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    Modern vacuum flush toilets don't really draw that much water in with a single flush though do they? The saving of tank space from this sounds pretty minimal.
     
  18. Bletchleyite

    Bletchleyite Veteran Member

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    Not a huge amount, but every little helps, as it were.
     
  19. Starmill

    Starmill Events Co-ordinator

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    I think one tank per vehicle is a limit in specific cases (such as the mark 3 coach). It isn't a limit in the general case - the class 350/4s all have vehicles which contain two toilet tanks. I'm sure there are several other examples - 444?
     
  20. Bletchleyite

    Bletchleyite Veteran Member

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    Mk3s of course all have the same gubbins under the floor as they are standard coaches. EMUs have coaches which have the undercarriage near full and coaches with next to nothing on them, so it varies.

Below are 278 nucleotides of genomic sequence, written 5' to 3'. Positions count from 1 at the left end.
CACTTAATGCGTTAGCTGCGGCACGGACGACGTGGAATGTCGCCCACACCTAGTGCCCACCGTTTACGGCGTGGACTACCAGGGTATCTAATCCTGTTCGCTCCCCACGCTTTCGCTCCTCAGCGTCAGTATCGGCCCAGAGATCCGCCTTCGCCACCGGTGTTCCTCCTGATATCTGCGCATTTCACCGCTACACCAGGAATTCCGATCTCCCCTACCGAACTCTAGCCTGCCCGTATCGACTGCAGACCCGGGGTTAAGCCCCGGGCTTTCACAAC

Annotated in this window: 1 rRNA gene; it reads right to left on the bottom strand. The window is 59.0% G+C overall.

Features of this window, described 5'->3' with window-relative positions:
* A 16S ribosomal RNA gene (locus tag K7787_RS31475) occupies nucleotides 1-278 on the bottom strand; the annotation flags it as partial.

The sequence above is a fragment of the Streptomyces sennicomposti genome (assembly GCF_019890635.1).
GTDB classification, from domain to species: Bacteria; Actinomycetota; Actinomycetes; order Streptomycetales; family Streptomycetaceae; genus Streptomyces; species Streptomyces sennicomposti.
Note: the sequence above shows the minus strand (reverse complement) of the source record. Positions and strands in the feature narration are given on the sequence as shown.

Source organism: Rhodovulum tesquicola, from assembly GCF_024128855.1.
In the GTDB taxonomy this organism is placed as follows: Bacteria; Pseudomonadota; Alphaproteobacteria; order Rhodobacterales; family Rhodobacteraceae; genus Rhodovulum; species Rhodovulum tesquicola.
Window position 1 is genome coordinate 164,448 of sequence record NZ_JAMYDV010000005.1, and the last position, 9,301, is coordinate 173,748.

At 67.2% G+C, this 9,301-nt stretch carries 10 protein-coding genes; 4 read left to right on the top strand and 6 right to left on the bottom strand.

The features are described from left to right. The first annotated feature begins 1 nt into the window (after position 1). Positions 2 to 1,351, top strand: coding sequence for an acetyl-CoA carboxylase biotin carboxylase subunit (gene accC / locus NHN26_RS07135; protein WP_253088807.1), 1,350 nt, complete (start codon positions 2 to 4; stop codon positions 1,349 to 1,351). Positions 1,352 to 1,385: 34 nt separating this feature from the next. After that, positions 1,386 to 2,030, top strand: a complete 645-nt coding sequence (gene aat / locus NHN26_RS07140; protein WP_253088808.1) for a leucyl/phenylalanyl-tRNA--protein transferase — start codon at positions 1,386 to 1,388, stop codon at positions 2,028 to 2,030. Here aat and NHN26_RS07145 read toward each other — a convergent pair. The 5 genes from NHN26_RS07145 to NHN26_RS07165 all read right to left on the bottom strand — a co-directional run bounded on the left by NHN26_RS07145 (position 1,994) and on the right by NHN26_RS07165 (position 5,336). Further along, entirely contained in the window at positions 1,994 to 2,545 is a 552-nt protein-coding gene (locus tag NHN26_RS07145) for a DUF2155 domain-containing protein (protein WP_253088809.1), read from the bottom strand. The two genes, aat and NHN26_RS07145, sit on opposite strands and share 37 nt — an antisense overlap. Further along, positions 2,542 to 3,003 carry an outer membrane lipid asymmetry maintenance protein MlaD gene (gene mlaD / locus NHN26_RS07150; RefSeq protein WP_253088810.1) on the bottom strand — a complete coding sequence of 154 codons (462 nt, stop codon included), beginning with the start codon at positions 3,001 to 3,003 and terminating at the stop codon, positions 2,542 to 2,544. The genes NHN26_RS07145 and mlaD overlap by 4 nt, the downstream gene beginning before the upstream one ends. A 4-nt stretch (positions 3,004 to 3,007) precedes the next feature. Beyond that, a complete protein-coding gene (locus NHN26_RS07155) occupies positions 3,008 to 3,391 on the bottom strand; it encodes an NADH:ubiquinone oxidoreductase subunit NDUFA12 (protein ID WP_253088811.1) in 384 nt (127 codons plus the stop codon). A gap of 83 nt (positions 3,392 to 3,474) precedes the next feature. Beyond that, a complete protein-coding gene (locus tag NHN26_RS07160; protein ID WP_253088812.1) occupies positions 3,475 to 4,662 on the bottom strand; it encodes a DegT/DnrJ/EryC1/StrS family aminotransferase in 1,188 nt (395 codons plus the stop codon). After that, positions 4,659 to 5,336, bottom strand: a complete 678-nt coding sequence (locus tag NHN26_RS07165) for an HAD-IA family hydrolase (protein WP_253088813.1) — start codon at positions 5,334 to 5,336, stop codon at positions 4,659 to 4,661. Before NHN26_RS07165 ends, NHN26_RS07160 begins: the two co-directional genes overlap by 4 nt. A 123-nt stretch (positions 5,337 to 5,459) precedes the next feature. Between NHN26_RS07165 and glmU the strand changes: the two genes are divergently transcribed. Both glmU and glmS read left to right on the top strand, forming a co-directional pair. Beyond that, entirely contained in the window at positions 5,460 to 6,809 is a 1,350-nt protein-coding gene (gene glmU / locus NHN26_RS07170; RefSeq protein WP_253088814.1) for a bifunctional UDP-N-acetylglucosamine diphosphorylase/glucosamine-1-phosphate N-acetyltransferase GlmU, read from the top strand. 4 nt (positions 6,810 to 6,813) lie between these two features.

21. mark-h

    mark-h Member

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    It should be possible for a vacuum system to have one tank serving more than one toilet (do the CS Mk5s have this?). Most aircraft only have one tank despite having lots of toilets located throughout.

    The main downside of having sharing a tank is that it would lock out both toilets if it is full or has an issue (blockage etc.) so waould not increase availability as much as having two independent systems.
     
  22. PartyOperator

    PartyOperator Member

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    Scrapping toilet charges at major stations is at least one positive thing that's been done. I'd often wait to pee on the train to avoid paying at the station, which is ridiculous in view of the relative cost of operating loos in trains vs buildings.
     
  23. SaveECRewards

    SaveECRewards Member

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    The mk 4 coaches did have two toilets per carriage in standard until GNER's Mallard refurb. I think in standard only the coach with the accessible toilet had one and I think first class only ever had one. The main difference was the toilets were both at the same end of the carriage whereas the mk 3 had one each end.

    The reason given at the time was more space for luggage as the Mallard refurb removed some of the luggage space in the carriage as one of the aims was to increase capacity.

    I was worried at the time this would cause problems with queues but it doesn't seem to be an issue as long as most are in service.